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Photosynthesis: Researchers observe protein quake

Date:
August 27, 2014
Source:
Technical University of Denmark (DTU)
Summary:
One of nature’s mysteries is how plants survive impact by the huge amounts of energy contained in the sun’s rays, while using this energy for photosynthesis. The hypothesis is that the light-absorbing proteins in the plant’s blades quickly dissipate the energy throughout the entire protein molecule through so-called protein quakes. Researchers have now managed to successfully ‘film’ this process.

One of nature's mysteries is how plants survive impact by the huge amounts of energy contained in the sun's rays, while using this energy for photosynthesis.
Credit: Dmitry Perov / Fotolia

One of nature's mysteries is how plants survive impact by the huge amounts of energy contained in the sun's rays, while using this energy for photosynthesis. The hypothesis is that the light-absorbing proteins in the plant's blades quickly dissipate the energy throughout the entire protein molecule through so-called protein quakes. Researchers at DTU Physics have now managed to successfully 'film' this process.

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Both plants, algae and bacteria contain light-absorbing proteins which play a role in photosynthesis and thus how the organisms produce energy. However, it has long been a mystery how the organisms survive the sun's powerful rays while at the same time harvesting solar energy.

The hypothesis is that the light-absorbing proteins in the plants' blades quickly dissipate the energy throughout the entire protein molecule through quakes. Researchers at DTU Physics have now managed to successfully confirm the hypothesis.

Together with researchers from Stanford University, Tim Brandt van Driel and Kasper Skov Kjr from DTU Physics have investigated the dynamics of a protein from a bacterial photosynthesis when exposed to sunlight[SFK1] . Using a free electron laser that sends impulses lasting less than a femtosecond (0.000000000000001 sec. /10-15 sec.), the researchers have successfully filmed the so-called protein quakes which so far have just been a theoretical explanation of how the proteins survive the solar energy bombardment.

During a protein quake, the protein structure, evenly and harmlessly distributes the solar energy across the entire protein.

In addition to confirming the hypothesis about the proteins' survival strategy, the experiment is also part of the method development for examining light absorption by photosynthesis proteins and electron transfers, which are again relevant for utilising solar energy in, for example, solar cells and other light-absorption systems.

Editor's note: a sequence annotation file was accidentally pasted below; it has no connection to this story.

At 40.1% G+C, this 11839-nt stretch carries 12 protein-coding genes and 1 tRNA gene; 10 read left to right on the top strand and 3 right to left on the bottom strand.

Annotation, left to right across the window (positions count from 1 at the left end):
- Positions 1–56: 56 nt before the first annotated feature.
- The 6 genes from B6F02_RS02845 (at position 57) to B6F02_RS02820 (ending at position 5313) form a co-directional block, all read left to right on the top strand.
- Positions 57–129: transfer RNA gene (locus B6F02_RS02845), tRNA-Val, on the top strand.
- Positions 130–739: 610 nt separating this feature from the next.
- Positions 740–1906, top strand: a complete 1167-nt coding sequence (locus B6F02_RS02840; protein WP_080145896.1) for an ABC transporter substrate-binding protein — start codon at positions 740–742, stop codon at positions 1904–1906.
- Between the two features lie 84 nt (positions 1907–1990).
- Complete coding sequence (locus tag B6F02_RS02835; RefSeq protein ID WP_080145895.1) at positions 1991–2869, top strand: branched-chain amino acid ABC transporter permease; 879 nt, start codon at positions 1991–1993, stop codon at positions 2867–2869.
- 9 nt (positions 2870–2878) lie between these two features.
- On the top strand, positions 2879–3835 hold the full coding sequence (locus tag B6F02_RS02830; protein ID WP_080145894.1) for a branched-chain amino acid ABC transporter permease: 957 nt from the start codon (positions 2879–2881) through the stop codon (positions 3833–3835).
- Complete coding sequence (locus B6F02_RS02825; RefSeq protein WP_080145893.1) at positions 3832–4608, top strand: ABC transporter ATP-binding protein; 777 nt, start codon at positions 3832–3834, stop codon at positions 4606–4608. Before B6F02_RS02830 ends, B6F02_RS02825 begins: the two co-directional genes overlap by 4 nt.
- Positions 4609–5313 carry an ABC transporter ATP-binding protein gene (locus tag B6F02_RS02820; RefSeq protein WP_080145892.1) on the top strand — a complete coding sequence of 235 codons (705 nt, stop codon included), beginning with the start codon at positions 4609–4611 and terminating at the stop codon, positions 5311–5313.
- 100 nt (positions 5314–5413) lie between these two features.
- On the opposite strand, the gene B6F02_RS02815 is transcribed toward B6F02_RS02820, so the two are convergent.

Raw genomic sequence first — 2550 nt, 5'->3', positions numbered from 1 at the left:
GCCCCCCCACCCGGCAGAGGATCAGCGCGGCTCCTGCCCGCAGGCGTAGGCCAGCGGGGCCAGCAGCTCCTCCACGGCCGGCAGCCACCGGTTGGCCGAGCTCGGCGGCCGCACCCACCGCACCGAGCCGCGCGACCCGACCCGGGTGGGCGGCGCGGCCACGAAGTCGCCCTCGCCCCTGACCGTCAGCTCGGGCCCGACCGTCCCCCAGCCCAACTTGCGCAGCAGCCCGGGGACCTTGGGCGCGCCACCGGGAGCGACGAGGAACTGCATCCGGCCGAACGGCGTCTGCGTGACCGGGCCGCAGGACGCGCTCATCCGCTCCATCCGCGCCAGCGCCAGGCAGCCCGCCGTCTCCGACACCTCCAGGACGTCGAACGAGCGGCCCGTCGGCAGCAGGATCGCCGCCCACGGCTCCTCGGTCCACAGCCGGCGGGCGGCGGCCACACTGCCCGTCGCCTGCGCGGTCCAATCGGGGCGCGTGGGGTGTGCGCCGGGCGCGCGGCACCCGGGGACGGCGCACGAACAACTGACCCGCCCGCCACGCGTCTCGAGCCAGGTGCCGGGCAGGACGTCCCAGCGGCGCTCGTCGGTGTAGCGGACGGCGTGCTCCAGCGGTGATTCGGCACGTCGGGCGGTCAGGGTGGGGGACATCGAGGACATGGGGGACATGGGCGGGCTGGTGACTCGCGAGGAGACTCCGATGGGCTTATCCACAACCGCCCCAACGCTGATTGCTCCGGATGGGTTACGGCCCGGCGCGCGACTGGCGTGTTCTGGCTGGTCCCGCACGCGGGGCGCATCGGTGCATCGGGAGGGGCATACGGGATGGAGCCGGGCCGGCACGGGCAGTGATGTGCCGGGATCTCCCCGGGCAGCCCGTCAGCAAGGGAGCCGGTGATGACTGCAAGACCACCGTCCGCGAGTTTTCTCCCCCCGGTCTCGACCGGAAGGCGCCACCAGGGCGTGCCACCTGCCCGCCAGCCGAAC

Story Source:

The above story is based on materials provided by Technical University of Denmark (DTU). The original article was written by Anne Hansen. Note: Materials may be edited for content and length.


Journal Reference:

  1. David Arnlund, Linda C Johansson, Cecilia Wickstrand, Anton Barty, Garth J Williams, Erik Malmerberg, Jan Davidsson, Despina Milathianaki, Daniel P DePonte, Robert L Shoeman, Dingjie Wang, Daniel James, Gergely Katona, Sebastian Westenhoff, Thomas A White, Andrew Aquila, Sadia Bari, Peter Berntsen, Mike Bogan, Tim Brandt van Driel, R Bruce Doak, Kasper Skov Kjr, Matthias Frank, Raimund Fromme, Ingo Grotjohann, Robert Henning, Mark S Hunter, Richard A Kirian, Irina Kosheleva, Christopher Kupitz, Mengning Liang, Andrew V Martin, Martin Meedom Nielsen, Marc Messerschmidt, M Marvin Seibert, Jennie Sjhamn, Francesco Stellato, Uwe Weierstall, Nadia A Zatsepin, John C H Spence, Petra Fromme, Ilme Schlichting, Sbastien Boutet, Gerrit Groenhof, Henry N Chapman, Richard Neutze. Visualizing a protein quake with time-resolved X-ray scattering at a free-electron laser. Nature Methods, 2014; DOI: 10.1038/nmeth.3067

Cite This Page:

Technical University of Denmark (DTU). "Photosynthesis: Researchers observe protein quake." ScienceDaily. ScienceDaily, 27 August 2014. <www.sciencedaily.com/releases/2014/08/140827091954.htm>.
Technical University of Denmark (DTU). (2014, August 27). Photosynthesis: Researchers observe protein quake. ScienceDaily. Retrieved December 20, 2014 from www.sciencedaily.com/releases/2014/08/140827091954.htm
Technical University of Denmark (DTU). "Photosynthesis: Researchers observe protein quake." ScienceDaily. www.sciencedaily.com/releases/2014/08/140827091954.htm (accessed December 20, 2014).

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